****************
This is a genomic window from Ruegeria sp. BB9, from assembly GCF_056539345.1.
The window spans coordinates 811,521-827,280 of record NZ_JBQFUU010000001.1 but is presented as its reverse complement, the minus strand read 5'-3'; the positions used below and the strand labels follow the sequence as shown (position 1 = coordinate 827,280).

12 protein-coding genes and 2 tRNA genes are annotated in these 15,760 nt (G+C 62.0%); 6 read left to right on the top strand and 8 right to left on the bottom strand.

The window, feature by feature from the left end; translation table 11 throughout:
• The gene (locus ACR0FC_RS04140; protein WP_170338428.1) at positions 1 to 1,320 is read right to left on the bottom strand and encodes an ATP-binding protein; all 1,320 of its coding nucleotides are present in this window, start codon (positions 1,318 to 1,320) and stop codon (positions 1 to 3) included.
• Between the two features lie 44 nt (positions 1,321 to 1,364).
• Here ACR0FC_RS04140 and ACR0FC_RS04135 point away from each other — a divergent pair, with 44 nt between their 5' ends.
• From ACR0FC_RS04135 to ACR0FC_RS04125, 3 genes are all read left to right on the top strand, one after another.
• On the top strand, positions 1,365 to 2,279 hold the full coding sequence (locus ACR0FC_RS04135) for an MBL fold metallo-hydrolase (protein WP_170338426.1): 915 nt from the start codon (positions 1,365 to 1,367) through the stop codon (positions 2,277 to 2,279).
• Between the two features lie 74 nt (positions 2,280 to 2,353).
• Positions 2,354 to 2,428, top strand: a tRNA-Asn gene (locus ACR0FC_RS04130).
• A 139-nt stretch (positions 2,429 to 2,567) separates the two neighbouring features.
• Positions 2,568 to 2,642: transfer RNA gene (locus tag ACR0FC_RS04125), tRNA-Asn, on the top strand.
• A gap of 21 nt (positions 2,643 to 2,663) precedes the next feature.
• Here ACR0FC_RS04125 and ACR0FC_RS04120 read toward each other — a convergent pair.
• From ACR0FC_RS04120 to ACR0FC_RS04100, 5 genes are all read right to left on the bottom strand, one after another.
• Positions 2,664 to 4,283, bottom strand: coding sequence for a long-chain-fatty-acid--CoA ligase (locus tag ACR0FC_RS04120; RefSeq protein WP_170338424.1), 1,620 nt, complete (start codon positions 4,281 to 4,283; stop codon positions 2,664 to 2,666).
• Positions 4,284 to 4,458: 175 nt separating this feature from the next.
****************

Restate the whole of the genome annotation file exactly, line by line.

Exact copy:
This is a genomic window from Ruegeria sp. BB9, from assembly GCF_056539345.1.
The window spans coordinates 811,521-827,280 of record NZ_JBQFUU010000001.1 but is presented as its reverse complement, the minus strand read 5'-3'; the positions used below and the strand labels follow the sequence as shown (position 1 = coordinate 827,280).

12 protein-coding genes and 2 tRNA genes are annotated in these 15,760 nt (G+C 62.0%); 6 read left to right on the top strand and 8 right to left on the bottom strand.

The window, feature by feature from the left end; translation table 11 throughout:
• The gene (locus ACR0FC_RS04140; protein WP_170338428.1) at positions 1 to 1,320 is read right to left on the bottom strand and encodes an ATP-binding protein; all 1,320 of its coding nucleotides are present in this window, start codon (positions 1,318 to 1,320) and stop codon (positions 1 to 3) included.
• Between the two features lie 44 nt (positions 1,321 to 1,364).
• Here ACR0FC_RS04140 and ACR0FC_RS04135 point away from each other — a divergent pair, with 44 nt between their 5' ends.
• From ACR0FC_RS04135 to ACR0FC_RS04125, 3 genes are all read left to right on the top strand, one after another.
• On the top strand, positions 1,365 to 2,279 hold the full coding sequence (locus ACR0FC_RS04135) for an MBL fold metallo-hydrolase (protein WP_170338426.1): 915 nt from the start codon (positions 1,365 to 1,367) through the stop codon (positions 2,277 to 2,279).
• Between the two features lie 74 nt (positions 2,280 to 2,353).
• Positions 2,354 to 2,428, top strand: a tRNA-Asn gene (locus ACR0FC_RS04130).
• A 139-nt stretch (positions 2,429 to 2,567) separates the two neighbouring features.
• Positions 2,568 to 2,642: transfer RNA gene (locus tag ACR0FC_RS04125), tRNA-Asn, on the top strand.
• A gap of 21 nt (positions 2,643 to 2,663) precedes the next feature.
• Here ACR0FC_RS04125 and ACR0FC_RS04120 read toward each other — a convergent pair.
• From ACR0FC_RS04120 to ACR0FC_RS04100, 5 genes are all read right to left on the bottom strand, one after another.
• Positions 2,664 to 4,283, bottom strand: coding sequence for a long-chain-fatty-acid--CoA ligase (locus tag ACR0FC_RS04120; RefSeq protein WP_170338424.1), 1,620 nt, complete (start codon positions 4,281 to 4,283; stop codon positions 2,664 to 2,666).
• Positions 4,284 to 4,458: 175 nt separating this feature from the next.